The figures for shootings and other violent acts against truckers have mushroomed since COVD-19, leading some truckers to start a “Trucker Lives Matter” Facebook group to fight for the right of truckers to carry arms. Trucking companies for insurance purposes forbid drivers to drive strapped and state laws don’t recognize gun permits held out of state so even a trucker with a permit in Oklahoma can be arrested for carrying the same weapon in Arizona. Truckers are demanding not only that companies allow them to carry arms for self-defense but also are demanding a federal law letting truckers traveling cross-state to be armed without legal repercussion.
COVID-19 is having a ripple effect throughout U.S. society and if economic hardship grows, it logically flows that attempts to appropriate necessities by any means necessary may stand to increase too. The uptick in violence and piracy in the trucking industry is just one of those hidden, unacknowledged markers of social disruption following in the wake of COVID-19. As one truckers posted on a trucker’s list said, “It’s wilder out here now than anything I’ve seen in 35 years of driving.”
1. See Benjamin H Snyder, Dignity and the Professionalized Body: Truck Driving in the Age of Instant Gratification, The Hedgehog Review, Fall 2012. Accessed from https://hedgehogreview.com/issues/work-and-dignity/articles/dignity-and-the-professionalized-body-truck-driving-in-the-age-of-instant-gratification
John Bell, a son of the South, moved to those “Cities of despair/ Where black and white fight over the same grey jobs/ They both came north for” (I am probably mangling from memory the poem by Phillip Levine). I never knew much of John’s early life before he ended up in Baltimore except that he had done time in North Carolina and served in ‘Nam.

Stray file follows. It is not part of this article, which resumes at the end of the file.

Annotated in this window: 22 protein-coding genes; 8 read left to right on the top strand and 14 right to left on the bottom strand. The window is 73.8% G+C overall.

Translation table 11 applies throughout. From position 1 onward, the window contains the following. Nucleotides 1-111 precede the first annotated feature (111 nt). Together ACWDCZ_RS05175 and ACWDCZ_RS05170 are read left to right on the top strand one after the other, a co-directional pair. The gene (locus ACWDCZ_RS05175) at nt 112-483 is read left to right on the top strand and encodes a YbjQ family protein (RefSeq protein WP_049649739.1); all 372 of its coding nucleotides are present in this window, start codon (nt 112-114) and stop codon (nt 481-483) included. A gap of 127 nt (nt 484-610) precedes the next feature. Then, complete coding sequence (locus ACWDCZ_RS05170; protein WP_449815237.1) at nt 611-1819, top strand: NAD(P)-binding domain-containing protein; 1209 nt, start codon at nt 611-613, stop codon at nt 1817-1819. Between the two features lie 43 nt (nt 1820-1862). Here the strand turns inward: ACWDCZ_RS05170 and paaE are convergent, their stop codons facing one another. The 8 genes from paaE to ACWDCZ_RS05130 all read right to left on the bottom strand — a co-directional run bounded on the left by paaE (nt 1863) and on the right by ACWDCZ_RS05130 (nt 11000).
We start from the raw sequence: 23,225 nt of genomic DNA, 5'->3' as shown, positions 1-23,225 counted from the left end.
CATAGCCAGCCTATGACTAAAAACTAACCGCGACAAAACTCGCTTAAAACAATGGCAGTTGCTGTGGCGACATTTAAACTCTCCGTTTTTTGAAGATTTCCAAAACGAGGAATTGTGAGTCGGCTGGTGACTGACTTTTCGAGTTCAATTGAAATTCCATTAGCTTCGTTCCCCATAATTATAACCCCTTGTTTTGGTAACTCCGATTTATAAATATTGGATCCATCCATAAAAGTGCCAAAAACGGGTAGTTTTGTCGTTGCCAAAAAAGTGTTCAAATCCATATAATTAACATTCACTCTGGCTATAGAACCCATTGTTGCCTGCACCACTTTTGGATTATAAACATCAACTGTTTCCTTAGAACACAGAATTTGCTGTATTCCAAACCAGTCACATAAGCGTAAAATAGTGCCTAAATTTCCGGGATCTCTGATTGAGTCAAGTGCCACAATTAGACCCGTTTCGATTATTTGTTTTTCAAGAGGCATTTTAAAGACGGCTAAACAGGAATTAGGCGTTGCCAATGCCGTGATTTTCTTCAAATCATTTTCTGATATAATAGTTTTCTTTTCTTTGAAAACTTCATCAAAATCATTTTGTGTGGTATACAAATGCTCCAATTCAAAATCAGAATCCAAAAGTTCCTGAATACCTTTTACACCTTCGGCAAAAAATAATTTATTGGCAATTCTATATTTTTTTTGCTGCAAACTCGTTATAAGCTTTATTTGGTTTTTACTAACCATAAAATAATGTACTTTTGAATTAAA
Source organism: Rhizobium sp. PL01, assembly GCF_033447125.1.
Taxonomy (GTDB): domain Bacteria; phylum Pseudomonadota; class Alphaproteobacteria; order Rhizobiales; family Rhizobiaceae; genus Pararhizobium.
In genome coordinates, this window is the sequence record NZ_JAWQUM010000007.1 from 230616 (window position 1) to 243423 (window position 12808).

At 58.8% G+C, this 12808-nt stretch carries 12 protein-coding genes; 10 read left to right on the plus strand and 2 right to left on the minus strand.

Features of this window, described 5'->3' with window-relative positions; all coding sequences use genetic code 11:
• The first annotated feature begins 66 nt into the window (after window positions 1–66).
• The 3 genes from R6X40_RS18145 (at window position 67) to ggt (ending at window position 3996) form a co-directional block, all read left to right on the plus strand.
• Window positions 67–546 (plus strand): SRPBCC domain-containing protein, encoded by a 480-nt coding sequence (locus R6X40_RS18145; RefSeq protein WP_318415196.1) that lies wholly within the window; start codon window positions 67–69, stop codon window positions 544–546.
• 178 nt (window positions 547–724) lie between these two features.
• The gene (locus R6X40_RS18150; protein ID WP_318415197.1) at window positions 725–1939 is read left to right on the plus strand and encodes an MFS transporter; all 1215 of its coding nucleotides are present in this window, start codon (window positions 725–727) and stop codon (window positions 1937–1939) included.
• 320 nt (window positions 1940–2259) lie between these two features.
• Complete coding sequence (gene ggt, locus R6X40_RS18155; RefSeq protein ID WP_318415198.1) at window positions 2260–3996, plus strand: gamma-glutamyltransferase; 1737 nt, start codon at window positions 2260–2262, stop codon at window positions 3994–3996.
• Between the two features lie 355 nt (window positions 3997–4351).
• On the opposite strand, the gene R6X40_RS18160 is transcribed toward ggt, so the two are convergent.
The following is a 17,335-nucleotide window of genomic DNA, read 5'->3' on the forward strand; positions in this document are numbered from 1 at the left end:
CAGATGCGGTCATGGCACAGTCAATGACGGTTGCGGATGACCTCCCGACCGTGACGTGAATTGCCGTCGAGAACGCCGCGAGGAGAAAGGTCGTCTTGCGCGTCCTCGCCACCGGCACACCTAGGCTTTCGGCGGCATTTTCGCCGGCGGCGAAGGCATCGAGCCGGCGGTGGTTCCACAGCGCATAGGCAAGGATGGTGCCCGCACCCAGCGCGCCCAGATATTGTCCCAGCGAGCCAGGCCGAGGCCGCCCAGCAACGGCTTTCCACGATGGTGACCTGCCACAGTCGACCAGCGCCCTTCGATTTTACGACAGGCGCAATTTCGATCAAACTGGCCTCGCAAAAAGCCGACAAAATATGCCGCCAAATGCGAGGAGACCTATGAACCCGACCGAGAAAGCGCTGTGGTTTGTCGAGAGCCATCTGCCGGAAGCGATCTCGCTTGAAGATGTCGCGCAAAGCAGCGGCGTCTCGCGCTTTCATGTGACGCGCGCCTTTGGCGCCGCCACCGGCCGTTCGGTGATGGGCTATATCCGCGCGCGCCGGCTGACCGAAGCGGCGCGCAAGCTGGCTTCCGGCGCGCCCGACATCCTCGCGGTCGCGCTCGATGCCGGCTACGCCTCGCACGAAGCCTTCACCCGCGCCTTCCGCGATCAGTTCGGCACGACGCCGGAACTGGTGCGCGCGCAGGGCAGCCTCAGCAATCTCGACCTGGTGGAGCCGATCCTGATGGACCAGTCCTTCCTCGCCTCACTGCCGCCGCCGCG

Baltimore – a cramped, monotonous city of no-trees, no-grass, brick row-houses stacked like coffins on end with white marble sarcophagi steps, each embalmed with thwarted life. Then and now, Baltimore can only tear down, it never builds up; it destroys, not nurtures. John either developed or brought north his heroin habit, I can’t say which.
“This is the dark time, my love/All round the land brown beetles crawl about./The shining sun is hidden in the sky/Red flowers bend their heads in awful sorrow” – Martin Carter, Guyanese poet
I met John in crisis in the late 80s while working as a street outreach worker/case manager for IVDUs with HIV. He had tested positive for HIV and like so many at the time, his life collapsed before his very eyes. This was pre-AZT, where the only drug available was “hope,” that pharmaceutical of doubtful efficacy.
It’s hard from the vantage point of today to remember the war-like intensity of that era. Gay men with AIDS volunteering at the agency where I worked would disappear and then you would hear in whispers that so-and-so had tied a plastic bag around his head and “called it a day.” The Larouchites held meetings calling for quarantine and claiming mosquitoes spread HIV: The only people who came to those meetings were poor black folk with HIV. The director of a Black Nationalist clinic in DC “discovered” a cure for AIDS from Kenya called Kemron which he claimed was being “suppressed” by the white supremacist medical establishment. Poor people from Baltimore dropped out of medical care and spent their last dime running to DC to get this “miracle” treatment which like most miracles cost dear and failed to deliver. The white doctors at Hopkins knew it was a fraud but were afraid of being labeled “racist” by speaking out. So the doctors stayed mum, demonstrating, then and now, how white guilt can harm black lives as much as white hatred.